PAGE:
MCFL is also co-sponsoring socially-distanced marches throughout the state. In Springfield, on Jan. 22, there will be a Mass at St. Michael's Cathedral at 10:30 a.m., followed by a march starting from the parking lot and a rosary for those who are unable to join the march. In the diocese of Fall River, a Walk for Life will take place in Attleboro on Jan. 23 at 6 p.m., starting at St. Vincent de Paul Church and ending at St. John the Evangelist Church, followed by praise and worship. Finally, on Jan. 29, the same day as the national march, there will be a March for Life in Boston. It will begin at 1 p.m. at the Parkman Bandstand and circle the Boston Common and Public Gardens.

MCFL and Students for Life are co-sponsoring Stand4Life, a weekend of activism training for students and young professionals, scheduled for Jan. 27-30. The weekend will include virtual talks and training with MCFL and SFL staff members, as well as a remote lobbying day on Jan. 28. It will culminate with the March for Life in Boston on Jan. 29.

Williams said they hope to "make a digital and social media splash" by posting about their activities in order to show unity with other pro-life activists and show the numbers that would usually be at the National March for Life.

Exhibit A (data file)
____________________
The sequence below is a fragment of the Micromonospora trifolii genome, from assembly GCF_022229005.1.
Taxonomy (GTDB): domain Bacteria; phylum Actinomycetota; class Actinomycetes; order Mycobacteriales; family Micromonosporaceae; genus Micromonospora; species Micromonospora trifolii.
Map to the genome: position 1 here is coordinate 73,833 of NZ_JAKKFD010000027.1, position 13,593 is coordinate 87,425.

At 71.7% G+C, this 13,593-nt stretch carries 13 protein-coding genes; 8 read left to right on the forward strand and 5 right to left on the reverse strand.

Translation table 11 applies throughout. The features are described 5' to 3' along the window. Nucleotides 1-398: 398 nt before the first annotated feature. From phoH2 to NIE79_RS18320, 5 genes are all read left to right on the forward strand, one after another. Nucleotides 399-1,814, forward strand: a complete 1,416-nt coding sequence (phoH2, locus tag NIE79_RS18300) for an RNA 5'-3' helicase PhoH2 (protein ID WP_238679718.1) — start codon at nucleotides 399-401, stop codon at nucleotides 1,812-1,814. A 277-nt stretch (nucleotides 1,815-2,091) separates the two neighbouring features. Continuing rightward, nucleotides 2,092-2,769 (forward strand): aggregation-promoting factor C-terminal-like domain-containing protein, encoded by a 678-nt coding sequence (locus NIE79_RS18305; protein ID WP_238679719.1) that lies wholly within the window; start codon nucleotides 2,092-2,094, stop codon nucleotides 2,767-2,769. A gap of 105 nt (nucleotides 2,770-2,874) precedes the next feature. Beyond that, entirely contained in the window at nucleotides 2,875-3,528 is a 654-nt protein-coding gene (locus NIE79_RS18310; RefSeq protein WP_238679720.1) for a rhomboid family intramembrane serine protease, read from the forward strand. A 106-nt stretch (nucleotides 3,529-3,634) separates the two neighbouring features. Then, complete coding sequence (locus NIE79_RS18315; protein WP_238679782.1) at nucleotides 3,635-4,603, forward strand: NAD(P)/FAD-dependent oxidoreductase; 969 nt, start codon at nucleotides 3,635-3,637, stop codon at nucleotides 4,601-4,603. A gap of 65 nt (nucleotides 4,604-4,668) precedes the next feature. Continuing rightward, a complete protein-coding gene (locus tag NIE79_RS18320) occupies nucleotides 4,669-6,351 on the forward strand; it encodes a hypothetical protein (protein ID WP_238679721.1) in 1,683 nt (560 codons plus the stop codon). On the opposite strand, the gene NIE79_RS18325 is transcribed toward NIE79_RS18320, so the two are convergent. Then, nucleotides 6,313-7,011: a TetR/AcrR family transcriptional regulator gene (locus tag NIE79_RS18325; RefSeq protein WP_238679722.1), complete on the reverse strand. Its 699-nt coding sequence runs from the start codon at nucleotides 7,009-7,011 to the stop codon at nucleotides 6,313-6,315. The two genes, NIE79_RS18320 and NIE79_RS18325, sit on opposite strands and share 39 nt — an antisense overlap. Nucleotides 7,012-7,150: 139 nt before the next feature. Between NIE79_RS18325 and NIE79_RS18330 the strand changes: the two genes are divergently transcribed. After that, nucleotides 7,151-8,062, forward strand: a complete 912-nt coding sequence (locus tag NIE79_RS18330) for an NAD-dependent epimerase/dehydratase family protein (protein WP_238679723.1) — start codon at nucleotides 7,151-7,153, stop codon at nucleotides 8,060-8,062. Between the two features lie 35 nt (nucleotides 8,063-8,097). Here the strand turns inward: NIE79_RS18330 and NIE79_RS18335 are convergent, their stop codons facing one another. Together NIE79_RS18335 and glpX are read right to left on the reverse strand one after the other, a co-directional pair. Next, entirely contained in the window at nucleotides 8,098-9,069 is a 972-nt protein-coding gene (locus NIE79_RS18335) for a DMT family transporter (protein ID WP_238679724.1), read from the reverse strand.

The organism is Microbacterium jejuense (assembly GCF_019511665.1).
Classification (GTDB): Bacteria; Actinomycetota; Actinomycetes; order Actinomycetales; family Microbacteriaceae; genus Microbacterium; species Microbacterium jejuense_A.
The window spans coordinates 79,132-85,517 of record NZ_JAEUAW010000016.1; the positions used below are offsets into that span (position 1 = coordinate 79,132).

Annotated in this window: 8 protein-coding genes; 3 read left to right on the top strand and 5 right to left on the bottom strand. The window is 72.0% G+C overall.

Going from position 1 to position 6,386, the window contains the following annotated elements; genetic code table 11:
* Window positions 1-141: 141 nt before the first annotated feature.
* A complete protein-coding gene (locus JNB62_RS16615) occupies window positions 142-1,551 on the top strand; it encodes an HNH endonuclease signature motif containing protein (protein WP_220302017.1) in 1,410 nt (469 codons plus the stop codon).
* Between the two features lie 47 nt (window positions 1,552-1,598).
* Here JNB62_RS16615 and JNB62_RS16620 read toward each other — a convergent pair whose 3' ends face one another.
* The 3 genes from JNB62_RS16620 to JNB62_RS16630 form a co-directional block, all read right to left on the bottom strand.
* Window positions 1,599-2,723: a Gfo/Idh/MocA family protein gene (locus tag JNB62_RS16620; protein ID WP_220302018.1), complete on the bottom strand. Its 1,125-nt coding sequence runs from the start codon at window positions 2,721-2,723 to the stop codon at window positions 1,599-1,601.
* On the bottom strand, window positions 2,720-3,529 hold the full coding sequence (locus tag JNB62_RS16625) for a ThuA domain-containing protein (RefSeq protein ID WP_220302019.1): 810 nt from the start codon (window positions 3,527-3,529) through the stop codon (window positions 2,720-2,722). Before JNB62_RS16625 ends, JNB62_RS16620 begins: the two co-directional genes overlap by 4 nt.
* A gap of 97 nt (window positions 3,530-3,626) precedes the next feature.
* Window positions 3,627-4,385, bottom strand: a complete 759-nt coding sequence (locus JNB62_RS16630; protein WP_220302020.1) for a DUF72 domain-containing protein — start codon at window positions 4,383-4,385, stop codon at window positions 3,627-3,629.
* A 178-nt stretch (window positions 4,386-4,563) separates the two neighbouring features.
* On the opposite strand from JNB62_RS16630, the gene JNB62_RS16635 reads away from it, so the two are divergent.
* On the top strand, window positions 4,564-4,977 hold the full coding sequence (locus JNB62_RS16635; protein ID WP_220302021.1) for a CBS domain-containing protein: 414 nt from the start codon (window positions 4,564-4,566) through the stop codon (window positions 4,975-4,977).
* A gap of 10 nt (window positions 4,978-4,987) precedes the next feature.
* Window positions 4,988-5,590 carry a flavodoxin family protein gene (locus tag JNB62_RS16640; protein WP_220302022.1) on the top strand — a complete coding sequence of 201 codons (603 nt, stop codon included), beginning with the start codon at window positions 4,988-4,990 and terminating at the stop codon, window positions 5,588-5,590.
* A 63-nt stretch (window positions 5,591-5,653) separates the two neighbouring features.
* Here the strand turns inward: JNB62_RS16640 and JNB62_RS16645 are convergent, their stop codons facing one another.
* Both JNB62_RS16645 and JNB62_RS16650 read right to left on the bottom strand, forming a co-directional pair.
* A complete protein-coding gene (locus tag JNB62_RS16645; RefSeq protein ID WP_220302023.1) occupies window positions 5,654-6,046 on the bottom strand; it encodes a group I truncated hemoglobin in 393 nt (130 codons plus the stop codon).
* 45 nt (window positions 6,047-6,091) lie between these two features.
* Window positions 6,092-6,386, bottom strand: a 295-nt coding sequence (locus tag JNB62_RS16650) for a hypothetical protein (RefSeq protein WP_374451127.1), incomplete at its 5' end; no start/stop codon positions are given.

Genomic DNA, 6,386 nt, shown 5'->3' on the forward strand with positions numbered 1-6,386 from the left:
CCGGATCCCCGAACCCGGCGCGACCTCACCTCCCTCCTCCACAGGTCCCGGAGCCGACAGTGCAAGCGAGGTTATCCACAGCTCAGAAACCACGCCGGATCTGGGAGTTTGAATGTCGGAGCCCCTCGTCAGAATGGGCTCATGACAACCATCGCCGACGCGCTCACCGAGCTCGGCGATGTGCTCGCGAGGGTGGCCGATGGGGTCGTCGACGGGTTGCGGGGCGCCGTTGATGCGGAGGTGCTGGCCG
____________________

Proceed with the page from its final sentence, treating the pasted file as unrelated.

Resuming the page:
Meanwhile, many of the national events related to the March for Life will be televised for those who cannot attend in person, and CatholicTV is holding special pro-life programming throughout the month of January.

A CatholicTV original, "Restored," will air every Friday at 11 a.m. after "This is the Day," featuring various guests and "focusing on how life unites us all," according to the CatholicTV magazine.

Cardinal Seán P. O'Malley will participate in multiple televised events, including a Culture of Life Mass on Jan. 24 and the National Prayer Vigil for Life on Jan. 28-29.

The National Prayer Vigil for Life usually takes place in the Basilica of the National Shrine of the Immaculate Conception in Washington, D.C., the night before the March for Life. This year, due to local restrictions on attendance sizes, the vigil will take place virtually, with bishops across the country leading livestreamed Holy Hours throughout the night of Jan. 28-29.

The vigil will begin at 8 p.m. on Jan. 28 with the praying of the rosary followed by Mass in the basilica. The principal celebrant and homilist for this Mass will be Archbishop Joseph F. Naumann of Kansas City, Kansas, chairman of the United States Conference for Catholic Bishops' Committee on Pro-Life Activities.

Cardinal O'Malley will preside over the final Holy Hour, from 7 to 8 a.m. on Jan. 29, in the Cathedral of the Holy Cross. The vigil will then close with a Mass celebrated by Archbishop William E. Lori of Baltimore.

Cardinal O'Malley will also participate in a "Mass for Giving Thanks to God for the Gift of Human Life" on Jan. 29, airing on CatholicTV at 11 a.m. and rebroadcast at 8:30 p.m. The video of this Mass will be shared with parish and school groups who are encouraged to view it together, as though they were in Washington with the cardinal, creating a sense of unity despite being apart.

"If nothing else, prayer brings us together in unison, which is really what the word 'catholic' is all about," Deacon Barry said.